Featured tracks: “Misguided Promises”, “Please Don’t Send me to Heaven”

9- Robert Plant / Band of Joy / Rounder –Esparanza

Robert was in the middle of recording the follow up to Raising Sand with Allison Krauss when he pulled the plug when he felt the magic wasn’t there. He retreated to Nashville and entrusted Buddy Miller to put together a band that features Darrell Scott, Byron House, Marco Giovino and Patty Griffin and secluded into Woodland Studio to see what they would come up with. The result is obscure covers as well as a Plant-Page piece from Walking into Clarksdale that shows some Zeppelin flavor with uncharted Americana territory which sonically could have only happened with Nashville session players in such a short time. The band gelled in the studio and continues to roll across Europe and Stateside. This is probably Buddy Miller’s best Production effort yet.

Featured tracks:  “Angel Dance”, “You Can’t Buy My Love”, “House of Cards”

8 – Ryan Bingham and The Dead Horses / Junky Star / Lost Highway

Ryan tends to write like a modern day Dylan but his voice is more like John Kay from Steppenwolf. Ryan who comes from the red dirt scene of West Texas and now lives in so-L.A. got national notice with the Grammy winning “The Weary Kind” from the Crazy Heart soundtrack defiantly writes about a drifter leaving behind a dead end life to go to California only to end up sleeping on the Santa Monica pier.

Featured tracks: “The Wandering”, “Junky Star”

7- Sweet Apple / Love & Desperation / Tee Pee

Put together by members of Dinosaur Jr. and Witch, this little known defiantly Hard Rock and other worldly idea collection of songs with its Roxy Music rip off style album cover is actually closer to something between an early Alice Cooper (when they were a band) and Ziggy Stardust era Bowie. The album kicks off like a Raspberries send off with Guidedbyvoices production and then the desperation begins with some morbid love lost desperation with a chugging Alice Cooper band style with lyrics like ”Looking out the window, watching people fall, how I wish I could fall to death”. It’s a rock and roll gem this year.

Featured tracks: “Do You Remember”, “I’ve Got a Feeling (That Won’t Change)”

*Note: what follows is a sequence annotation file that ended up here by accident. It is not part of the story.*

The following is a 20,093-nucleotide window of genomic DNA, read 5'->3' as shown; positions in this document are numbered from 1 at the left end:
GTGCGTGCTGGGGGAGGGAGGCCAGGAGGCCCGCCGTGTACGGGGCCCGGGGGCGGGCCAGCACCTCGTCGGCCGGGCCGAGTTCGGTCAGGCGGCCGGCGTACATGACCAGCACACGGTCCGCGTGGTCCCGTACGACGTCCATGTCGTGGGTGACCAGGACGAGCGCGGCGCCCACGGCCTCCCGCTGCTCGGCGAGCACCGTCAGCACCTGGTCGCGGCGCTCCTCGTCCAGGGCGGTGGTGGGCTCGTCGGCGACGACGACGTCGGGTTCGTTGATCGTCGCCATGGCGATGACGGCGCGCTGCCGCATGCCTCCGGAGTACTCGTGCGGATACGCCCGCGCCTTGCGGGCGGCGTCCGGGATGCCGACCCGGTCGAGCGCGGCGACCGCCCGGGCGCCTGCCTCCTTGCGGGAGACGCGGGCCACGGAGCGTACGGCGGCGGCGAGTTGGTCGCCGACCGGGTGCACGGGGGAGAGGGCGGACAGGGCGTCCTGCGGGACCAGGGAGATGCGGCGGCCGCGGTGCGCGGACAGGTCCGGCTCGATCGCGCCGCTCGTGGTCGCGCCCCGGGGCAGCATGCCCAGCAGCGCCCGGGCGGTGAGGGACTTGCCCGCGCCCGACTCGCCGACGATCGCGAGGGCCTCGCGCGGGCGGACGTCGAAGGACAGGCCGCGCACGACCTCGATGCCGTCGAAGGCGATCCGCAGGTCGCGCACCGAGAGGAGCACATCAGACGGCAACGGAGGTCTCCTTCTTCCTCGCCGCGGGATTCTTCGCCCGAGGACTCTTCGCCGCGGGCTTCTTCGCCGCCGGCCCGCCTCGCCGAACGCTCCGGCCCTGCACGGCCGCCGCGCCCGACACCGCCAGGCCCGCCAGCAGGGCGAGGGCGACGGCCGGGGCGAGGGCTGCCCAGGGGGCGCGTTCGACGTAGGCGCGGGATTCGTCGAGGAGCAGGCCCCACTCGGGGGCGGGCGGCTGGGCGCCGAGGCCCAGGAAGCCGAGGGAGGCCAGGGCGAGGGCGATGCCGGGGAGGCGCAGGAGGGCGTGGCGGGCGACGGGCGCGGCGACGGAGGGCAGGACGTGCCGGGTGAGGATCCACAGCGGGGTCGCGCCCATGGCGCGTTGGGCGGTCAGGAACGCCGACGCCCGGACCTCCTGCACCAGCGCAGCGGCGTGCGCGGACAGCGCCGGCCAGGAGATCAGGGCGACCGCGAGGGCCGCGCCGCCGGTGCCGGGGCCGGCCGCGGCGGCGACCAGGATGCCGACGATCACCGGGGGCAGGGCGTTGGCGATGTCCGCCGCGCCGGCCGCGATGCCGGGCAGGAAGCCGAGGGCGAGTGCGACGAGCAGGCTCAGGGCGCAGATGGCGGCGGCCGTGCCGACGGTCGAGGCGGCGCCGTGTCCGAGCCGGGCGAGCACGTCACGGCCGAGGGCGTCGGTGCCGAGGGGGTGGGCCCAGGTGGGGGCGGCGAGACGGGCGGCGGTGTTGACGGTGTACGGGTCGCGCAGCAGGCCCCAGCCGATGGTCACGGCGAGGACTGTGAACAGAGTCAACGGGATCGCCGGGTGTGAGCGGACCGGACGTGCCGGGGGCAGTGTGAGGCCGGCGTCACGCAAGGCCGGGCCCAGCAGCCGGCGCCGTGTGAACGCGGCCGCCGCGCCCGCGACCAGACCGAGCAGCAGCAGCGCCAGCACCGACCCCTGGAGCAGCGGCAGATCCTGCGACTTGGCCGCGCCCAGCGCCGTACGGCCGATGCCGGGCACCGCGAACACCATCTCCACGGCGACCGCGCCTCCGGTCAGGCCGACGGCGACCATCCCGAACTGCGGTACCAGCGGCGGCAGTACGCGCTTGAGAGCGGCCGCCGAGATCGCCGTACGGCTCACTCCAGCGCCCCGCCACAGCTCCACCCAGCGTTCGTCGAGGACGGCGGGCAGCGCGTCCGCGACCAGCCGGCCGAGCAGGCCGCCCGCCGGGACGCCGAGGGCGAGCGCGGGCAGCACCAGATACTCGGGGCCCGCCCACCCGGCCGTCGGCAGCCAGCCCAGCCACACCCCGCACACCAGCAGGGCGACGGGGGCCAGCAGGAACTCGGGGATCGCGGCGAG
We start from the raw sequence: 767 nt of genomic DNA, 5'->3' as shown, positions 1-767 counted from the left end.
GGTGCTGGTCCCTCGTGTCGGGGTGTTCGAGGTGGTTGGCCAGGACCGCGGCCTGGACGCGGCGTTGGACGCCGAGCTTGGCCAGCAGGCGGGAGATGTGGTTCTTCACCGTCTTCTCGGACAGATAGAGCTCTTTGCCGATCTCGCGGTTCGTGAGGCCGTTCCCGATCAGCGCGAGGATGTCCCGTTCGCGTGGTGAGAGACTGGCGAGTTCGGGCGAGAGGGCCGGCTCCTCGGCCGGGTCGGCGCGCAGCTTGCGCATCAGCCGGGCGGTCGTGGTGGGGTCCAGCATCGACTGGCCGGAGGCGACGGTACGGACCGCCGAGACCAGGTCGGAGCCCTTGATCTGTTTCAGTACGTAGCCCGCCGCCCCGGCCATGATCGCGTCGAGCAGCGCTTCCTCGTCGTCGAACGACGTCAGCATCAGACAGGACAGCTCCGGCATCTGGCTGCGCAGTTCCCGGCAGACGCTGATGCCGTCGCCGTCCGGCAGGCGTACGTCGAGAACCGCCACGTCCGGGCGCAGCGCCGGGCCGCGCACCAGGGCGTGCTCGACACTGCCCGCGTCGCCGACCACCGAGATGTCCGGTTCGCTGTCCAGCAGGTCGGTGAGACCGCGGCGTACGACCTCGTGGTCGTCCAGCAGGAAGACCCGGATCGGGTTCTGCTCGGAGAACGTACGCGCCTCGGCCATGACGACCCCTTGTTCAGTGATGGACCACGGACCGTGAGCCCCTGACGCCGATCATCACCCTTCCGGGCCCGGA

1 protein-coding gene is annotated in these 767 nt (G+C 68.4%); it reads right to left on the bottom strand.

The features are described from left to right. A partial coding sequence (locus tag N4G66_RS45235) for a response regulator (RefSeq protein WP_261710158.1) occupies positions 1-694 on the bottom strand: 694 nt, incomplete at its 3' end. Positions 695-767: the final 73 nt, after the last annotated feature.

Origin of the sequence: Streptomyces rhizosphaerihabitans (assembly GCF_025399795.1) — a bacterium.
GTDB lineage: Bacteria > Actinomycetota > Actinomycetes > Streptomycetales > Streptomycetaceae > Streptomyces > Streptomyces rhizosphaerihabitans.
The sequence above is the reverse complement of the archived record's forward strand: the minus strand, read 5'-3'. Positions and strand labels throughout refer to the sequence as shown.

6 – Preservation Hall Jazz Band / Preservation / Preservation Hall Recordings

What a fantastic album. A collection of well-known New Orleans Ragtime with this important Horn based band where the tuba still carries much of the bass part, mashes PHJB with an all-star cast of vocalists such as Andrew Bird, Pete Seeger, Ani DiFranco, Ritchie Havens, Steve Earle as well as the sultry vocals of Memphis’ Amy LaVere.  The band ended up on tour with Maroon 5 this year.

Featured tracks: “Blue Skies”, “Baby Won’t You Please Come Home”

5- John Mellencamp / No Better Than This / Rounder

Recorded for the most part at Sun Studios with one RCA 44 ribbon mic into vintage Ampex Analog gear, John not only sounds like the old Sun recordings, this sounds like old tape that had to be baked in a microwave to finally put it on digital media. It was not only a great idea with equal parts Cash country, Rockabilly and blues but probably his best album since Scarecrow. The T Bone Burnett produced masterpiece even got airtime on WSM.

Featured tracks: “No Better Than This”, “Coming Down the Road”

4- Justin Townes Earle / Harlem River Blues / Bloodshot

If you missed it, Justin just rolled a third strike in three years. Every album has been decidedly Justin with marked differences and excellent songwriting. This would be his “Ode to New York City” where he now calls his second home.  Jason Isbell (Drive by Truckers, The 400 Unit) puts in guitar duties and gives this more of an edgy guitar feel as well as some straight up Rockabilly. It really would be cool to see a pure Rockabilly album in the future.

Featured tracks: “Move Over Mama”, “Workin’ for the MTA”, “Christchurch Woman”

3- Black Mountain / Wilderness Heart / Jagjaguwar

This album sometimes feels like Led Zep III and Deep Purple Fireball at the same time. The duality vocals of Stephen and Amber still remind me of a haunting Jefferson Airplane with the production sounding very early 70’s analog, sometimes acoustic but when they rock it’s got Jon Lord style Hammond B3 all over the place. Although the first album by this Vancouver band may have been a defining moment this is the one that makes me wants to crank the stereo full blast on road trips.

Featured tracks:  “The Hair Song”, “Old Fangs”, “Let Spirits Ride”

2- Mike Farris and The Cumberland Saints / The Night The Cumberland Came Alive / Entertainment One

Recorded in just six hours just two weeks after the Nashville Flood in a downtown Nashville church just blocks from the flooding, Mike shows that his bluesy/gospel voice can sound fantastic over anywhere he wants to go. Mike has been everywhere from Indie Rock, Blues, Gospel, working with Double Trouble to now this pre-war Gospel Blues style gem working with The McCrary Sisters, Sam Bush, Byron House and members of The Old Crow Medicine Show, his originals mesh well with the rare covers. He showcased the album at Cannery Ballroom during the Americana Music Festival and it was electrifying.

Featured tracks: “Wrapped Up, Tangled Up”, “Down on Me”

1-She & Him /Volume Two / Merge

Zooey Deschannel & M. Ward are some kind of modern Indie Captain and Tennille and somehow it works. Zooey has a sunny California breeze running through her muse that translates into a digital era take on The Beach Boys versus Phil Spector. Even though the material is fresh it makes me daydream of being back on the beach in Santa Cruz when I was six with my Mom and little sister.

Featured tracks: “In The Sun”, “Don’t Look Back”,”Lingering Still”

- Brad Hardisty, Nashville, TN     thenashvillebridge@hotmail.com